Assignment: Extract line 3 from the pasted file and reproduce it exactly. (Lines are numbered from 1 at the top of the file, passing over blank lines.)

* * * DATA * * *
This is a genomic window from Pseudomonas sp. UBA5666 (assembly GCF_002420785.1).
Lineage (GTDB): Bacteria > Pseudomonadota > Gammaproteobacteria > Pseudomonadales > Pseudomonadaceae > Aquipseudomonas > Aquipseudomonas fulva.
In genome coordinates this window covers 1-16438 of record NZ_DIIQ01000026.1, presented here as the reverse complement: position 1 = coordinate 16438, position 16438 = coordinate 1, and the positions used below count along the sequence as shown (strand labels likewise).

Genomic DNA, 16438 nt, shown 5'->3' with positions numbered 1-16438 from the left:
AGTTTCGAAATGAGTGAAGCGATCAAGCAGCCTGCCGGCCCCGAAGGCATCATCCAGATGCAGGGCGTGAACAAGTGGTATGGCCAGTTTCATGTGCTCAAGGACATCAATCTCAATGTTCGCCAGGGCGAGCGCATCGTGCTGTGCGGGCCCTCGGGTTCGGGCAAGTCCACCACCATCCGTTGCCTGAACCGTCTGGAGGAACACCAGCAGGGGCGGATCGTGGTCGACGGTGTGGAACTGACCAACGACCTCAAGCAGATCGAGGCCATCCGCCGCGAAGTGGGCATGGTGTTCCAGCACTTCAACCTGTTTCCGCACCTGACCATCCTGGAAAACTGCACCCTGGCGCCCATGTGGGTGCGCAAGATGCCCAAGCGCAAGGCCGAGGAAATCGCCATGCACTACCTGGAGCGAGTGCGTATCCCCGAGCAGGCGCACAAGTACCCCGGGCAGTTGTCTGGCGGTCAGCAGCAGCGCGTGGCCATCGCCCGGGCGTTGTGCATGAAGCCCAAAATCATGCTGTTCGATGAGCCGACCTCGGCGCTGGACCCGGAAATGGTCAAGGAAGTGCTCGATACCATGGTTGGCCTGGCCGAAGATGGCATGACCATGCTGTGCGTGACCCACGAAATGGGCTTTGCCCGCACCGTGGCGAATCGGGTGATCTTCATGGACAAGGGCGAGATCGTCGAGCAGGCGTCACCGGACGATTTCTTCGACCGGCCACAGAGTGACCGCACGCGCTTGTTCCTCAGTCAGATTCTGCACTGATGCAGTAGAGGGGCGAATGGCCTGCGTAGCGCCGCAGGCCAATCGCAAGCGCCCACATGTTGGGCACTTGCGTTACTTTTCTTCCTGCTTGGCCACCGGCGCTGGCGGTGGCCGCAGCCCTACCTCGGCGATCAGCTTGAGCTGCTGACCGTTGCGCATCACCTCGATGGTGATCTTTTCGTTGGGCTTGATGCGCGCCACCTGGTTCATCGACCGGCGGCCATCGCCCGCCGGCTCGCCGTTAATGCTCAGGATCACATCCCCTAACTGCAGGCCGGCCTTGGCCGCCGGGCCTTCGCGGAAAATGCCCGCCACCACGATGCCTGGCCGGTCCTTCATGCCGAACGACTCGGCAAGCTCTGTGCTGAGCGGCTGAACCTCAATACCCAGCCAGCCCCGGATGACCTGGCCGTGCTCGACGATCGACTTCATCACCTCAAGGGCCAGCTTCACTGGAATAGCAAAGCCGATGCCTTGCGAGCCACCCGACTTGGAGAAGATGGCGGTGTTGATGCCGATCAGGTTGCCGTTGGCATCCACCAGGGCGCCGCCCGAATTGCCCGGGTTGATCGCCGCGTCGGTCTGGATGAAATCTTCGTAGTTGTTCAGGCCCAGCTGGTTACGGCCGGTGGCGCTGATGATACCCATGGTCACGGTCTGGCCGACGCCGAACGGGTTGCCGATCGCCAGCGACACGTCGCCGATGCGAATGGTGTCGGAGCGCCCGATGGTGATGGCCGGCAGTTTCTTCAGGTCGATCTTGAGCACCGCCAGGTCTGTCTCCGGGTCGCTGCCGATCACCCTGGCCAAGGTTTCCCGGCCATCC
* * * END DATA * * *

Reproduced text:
In genome coordinates this window covers 1-16438 of record NZ_DIIQ01000026.1, presented here as the reverse complement: position 1 = coordinate 16438, position 16438 = coordinate 1, and the positions used below count along the sequence as shown (strand labels likewise).